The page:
California also has some of the nation’s largest seaports. The Port of Long Beach alone sees about $200 billion in cargo a year, with 11,000 truckloads leaving the port each day. And most of what doesn’t go by truck from there eventually winds up on a truck somewhere inland.

Add it all up, and trucking is a huge player in the California economic machine. Why would lawmakers want to strip its gears with this law? Some lawmakers are even on record saying they are worried about what this could do to the industry. Then why are they doing it?

The bill’s sponsor, Democrat Lorena Gonzalez of San Diego, is not some gung-ho rookie lawmaker. She’s in her third term, and she already has made a national name for herself as a champion of the working class with several pieces of legislation she has supported.

AB5 could fit into that collection quite nicely. But it isn’t a trophy she needs in a hurry. She won her last two reelection campaigns by about a 3-1 margin.

And she’s also been around enough that she surely understands that despite its best intentions, the broad-stroke, one-size-fits-all approach AB5 takes will do more harm than good to many industries, including trucking.

In fact, she’s as much as said so. Gonzalez has already indicated that once the bill becomes law, she’d be open to making amendments and granting exemptions.

So why wait? The bill already grants exemptions to real estate, to doctors and dentists. Even newspaper delivery people got a last-minute, one-year exemption.

The California Trucking Association and the Western States Trucking Association pushed for an exemption. Dozens of truck drivers testified in Sacramento. And you have to think state legislators are at least vaguely aware of what goes on in their own districts.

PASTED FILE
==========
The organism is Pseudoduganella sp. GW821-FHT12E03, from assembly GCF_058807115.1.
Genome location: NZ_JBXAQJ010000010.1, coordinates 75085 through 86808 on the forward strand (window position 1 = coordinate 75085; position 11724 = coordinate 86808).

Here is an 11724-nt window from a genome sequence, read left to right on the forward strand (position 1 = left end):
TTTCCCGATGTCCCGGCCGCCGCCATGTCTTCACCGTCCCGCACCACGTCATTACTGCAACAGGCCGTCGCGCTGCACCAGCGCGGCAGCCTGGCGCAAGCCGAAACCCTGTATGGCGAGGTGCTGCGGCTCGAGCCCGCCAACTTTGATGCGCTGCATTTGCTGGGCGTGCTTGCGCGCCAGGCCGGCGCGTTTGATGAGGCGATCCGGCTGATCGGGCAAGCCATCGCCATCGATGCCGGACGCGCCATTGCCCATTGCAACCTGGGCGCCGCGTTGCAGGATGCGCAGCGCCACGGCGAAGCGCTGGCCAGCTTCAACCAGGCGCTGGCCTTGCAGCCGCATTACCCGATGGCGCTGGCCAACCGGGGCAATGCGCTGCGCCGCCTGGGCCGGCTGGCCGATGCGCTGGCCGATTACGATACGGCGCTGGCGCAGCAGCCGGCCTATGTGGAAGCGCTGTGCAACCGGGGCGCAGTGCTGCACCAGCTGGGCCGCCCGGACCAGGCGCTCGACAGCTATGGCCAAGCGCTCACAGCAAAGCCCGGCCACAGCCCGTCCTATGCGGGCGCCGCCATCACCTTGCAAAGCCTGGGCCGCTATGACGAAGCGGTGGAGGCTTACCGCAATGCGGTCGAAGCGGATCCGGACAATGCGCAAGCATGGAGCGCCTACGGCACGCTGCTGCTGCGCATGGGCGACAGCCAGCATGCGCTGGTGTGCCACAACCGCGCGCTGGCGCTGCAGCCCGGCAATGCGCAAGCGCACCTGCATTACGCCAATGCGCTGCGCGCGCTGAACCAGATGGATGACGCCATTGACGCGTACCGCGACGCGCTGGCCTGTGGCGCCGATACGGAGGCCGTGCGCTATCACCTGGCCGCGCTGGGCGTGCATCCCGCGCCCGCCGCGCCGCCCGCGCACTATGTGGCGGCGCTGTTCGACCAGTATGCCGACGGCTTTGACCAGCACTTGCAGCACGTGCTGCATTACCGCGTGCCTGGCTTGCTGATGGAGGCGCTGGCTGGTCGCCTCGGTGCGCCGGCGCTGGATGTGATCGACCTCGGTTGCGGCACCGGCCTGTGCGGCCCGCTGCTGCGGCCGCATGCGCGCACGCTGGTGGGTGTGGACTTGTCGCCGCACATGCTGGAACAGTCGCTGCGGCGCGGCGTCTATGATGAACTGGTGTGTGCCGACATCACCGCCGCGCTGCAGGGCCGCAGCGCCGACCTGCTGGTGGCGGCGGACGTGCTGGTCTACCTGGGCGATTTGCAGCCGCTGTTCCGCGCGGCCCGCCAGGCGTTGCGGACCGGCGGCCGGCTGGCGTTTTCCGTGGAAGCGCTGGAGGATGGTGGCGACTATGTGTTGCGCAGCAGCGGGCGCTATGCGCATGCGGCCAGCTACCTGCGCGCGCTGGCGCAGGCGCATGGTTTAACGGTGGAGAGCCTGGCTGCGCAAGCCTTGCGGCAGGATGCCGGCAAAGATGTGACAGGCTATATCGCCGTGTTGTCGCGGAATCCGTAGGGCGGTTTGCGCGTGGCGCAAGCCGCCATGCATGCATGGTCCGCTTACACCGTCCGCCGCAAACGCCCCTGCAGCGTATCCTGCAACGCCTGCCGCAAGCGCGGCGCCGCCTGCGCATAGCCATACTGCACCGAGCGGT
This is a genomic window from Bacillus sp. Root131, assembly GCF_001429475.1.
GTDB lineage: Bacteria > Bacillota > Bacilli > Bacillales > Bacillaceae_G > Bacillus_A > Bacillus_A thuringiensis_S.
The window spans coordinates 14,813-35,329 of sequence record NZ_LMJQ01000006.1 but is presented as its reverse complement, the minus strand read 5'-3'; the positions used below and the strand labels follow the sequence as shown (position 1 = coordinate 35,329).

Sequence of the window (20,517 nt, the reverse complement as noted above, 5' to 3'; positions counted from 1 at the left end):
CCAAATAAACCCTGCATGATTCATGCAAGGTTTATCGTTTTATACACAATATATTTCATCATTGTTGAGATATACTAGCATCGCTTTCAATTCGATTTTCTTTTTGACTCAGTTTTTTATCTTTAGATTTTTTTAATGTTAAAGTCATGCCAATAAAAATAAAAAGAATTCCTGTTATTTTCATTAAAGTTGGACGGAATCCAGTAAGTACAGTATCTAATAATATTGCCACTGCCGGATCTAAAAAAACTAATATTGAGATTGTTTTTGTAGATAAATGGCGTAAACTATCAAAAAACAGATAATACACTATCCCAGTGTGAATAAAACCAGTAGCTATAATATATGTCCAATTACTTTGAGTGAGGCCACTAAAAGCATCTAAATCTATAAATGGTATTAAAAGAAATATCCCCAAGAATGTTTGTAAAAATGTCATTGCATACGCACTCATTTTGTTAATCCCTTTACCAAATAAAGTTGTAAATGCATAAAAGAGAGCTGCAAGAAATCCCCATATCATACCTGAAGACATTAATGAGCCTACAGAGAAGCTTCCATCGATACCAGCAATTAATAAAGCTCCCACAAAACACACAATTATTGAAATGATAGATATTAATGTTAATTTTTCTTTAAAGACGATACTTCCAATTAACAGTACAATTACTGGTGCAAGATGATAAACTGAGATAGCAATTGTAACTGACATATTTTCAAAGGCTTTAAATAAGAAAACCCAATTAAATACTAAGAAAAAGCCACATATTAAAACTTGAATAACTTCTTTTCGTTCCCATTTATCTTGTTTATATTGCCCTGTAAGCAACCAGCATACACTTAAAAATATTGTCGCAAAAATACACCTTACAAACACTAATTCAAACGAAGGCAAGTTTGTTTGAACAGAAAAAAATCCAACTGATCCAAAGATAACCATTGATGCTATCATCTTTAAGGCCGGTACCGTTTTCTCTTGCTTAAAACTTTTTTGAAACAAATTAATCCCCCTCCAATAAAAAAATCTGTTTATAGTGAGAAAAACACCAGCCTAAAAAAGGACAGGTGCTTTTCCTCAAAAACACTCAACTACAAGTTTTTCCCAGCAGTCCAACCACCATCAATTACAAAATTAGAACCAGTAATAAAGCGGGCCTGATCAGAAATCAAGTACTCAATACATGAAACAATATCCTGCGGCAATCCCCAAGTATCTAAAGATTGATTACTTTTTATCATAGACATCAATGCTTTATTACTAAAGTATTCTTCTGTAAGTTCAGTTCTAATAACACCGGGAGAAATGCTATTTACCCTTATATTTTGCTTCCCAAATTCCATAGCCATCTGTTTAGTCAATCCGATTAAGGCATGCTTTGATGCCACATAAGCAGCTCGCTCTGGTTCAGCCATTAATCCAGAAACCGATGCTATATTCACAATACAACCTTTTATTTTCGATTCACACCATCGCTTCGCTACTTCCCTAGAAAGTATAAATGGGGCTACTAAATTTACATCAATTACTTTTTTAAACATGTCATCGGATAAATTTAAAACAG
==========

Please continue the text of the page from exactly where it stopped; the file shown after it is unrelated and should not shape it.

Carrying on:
So, they could grasp the importance of the guy who throws a newspaper in their driveway from a passing car at 4 a.m., but not of the people who deliver, like, everything everywhere all the time?

We all know how long fixing bad legislation can take. Even if they put it on the “fast track,” how much damage will occur before trucking can get an exemption?

I did hear back from one legal expert on the matter. Greg Feary, president and managing partner at Scopelitus, Garvin, Light, Hansen and Feary LLC, said there are a couple of cases in Ninth Circuit Court that could spell relief for the trucking industry. Even so, the legal system can move almost as slowly as the legislative system. He estimates California truckers are going to have to live with AB5 for at least a year.

Questions abound. I’m not looking forward to some of the answers.

Continue Reading

The Nation

Trucking submarine style in Texas

Published

on

Texas is getting hit hard with flooding.  This takes it to new levels!


Continue Reading

The Nation

Flooding in Texas – That cab’s gonna be a bit damp!

Published

on

KHOU reporter Melissa Correa happened to be on scene and captured this video.  Another motorist grabbed a hammer and rope and saved the drivers life.

Continue Reading

Trending